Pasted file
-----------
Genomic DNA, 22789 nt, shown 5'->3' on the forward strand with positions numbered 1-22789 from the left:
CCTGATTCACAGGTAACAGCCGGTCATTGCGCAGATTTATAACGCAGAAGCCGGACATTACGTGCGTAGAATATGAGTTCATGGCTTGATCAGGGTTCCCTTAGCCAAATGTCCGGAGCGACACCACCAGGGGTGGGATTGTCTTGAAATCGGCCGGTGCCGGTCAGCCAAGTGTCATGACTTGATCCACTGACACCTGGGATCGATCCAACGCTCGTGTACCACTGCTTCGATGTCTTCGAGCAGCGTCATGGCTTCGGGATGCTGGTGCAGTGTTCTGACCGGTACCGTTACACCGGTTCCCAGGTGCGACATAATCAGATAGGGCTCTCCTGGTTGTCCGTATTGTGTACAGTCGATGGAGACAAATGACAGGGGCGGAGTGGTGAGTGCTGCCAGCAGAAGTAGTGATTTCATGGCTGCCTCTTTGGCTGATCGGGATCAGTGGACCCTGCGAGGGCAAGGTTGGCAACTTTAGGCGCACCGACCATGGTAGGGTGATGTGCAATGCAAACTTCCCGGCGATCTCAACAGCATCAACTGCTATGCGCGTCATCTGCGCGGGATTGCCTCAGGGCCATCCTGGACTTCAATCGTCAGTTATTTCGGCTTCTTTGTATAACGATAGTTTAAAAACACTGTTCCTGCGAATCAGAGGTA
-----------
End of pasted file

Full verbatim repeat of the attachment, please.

Genomic DNA, 22789 nt, shown 5'->3' on the forward strand with positions numbered 1-22789 from the left:
CCTGATTCACAGGTAACAGCCGGTCATTGCGCAGATTTATAACGCAGAAGCCGGACATTACGTGCGTAGAATATGAGTTCATGGCTTGATCAGGGTTCCCTTAGCCAAATGTCCGGAGCGACACCACCAGGGGTGGGATTGTCTTGAAATCGGCCGGTGCCGGTCAGCCAAGTGTCATGACTTGATCCACTGACACCTGGGATCGATCCAACGCTCGTGTACCACTGCTTCGATGTCTTCGAGCAGCGTCATGGCTTCGGGATGCTGGTGCAGTGTTCTGACCGGTACCGTTACACCGGTTCCCAGGTGCGACATAATCAGATAGGGCTCTCCTGGTTGTCCGTATTGTGTACAGTCGATGGAGACAAATGACAGGGGCGGAGTGGTGAGTGCTGCCAGCAGAAGTAGTGATTTCATGGCTGCCTCTTTGGCTGATCGGGATCAGTGGACCCTGCGAGGGCAAGGTTGGCAACTTTAGGCGCACCGACCATGGTAGGGTGATGTGCAATGCAAACTTCCCGGCGATCTCAACAGCATCAACTGCTATGCGCGTCATCTGCGCGGGATTGCCTCAGGGCCATCCTGGACTTCAATCGTCAGTTATTTCGGCTTCTTTGTATAACGATAGTTTAAAAACACTGTTCCTGCGAATCAGAGGTA